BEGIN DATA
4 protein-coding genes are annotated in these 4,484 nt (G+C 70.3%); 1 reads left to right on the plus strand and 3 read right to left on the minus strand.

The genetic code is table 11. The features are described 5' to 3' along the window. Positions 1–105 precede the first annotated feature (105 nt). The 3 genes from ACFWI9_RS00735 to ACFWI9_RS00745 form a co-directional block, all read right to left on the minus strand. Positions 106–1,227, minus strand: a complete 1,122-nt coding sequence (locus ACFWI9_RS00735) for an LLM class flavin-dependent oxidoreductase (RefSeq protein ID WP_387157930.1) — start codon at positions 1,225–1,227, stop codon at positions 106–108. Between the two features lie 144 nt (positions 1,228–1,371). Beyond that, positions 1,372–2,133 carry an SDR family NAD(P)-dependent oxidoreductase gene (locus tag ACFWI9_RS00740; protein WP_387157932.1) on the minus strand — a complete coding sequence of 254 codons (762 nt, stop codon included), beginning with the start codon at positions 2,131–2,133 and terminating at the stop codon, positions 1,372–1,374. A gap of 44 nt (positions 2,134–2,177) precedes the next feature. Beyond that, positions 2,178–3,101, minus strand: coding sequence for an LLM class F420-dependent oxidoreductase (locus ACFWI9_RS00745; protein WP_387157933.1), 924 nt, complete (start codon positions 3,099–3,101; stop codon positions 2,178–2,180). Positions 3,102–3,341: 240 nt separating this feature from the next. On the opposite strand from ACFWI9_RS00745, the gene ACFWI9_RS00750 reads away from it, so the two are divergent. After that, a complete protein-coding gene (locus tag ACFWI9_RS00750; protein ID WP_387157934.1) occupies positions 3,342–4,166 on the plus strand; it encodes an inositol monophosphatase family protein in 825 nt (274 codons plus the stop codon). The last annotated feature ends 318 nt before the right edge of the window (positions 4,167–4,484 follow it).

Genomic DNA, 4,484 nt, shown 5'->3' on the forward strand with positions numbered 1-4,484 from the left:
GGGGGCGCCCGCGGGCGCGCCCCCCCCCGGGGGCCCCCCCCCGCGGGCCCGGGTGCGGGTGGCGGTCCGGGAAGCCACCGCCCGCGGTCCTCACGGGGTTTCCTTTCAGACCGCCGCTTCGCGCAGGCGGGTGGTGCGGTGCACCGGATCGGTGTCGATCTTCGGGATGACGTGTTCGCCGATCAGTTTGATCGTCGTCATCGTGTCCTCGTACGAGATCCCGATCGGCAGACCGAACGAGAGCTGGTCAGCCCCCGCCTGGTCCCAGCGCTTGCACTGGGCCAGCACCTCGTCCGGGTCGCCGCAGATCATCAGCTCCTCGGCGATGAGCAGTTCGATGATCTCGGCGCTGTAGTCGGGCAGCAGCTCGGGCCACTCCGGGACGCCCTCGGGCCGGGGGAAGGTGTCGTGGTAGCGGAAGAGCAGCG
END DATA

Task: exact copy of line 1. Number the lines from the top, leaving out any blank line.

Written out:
4 protein-coding genes are annotated in these 4,484 nt (G+C 70.3%); 1 reads left to right on the plus strand and 3 read right to left on the minus strand.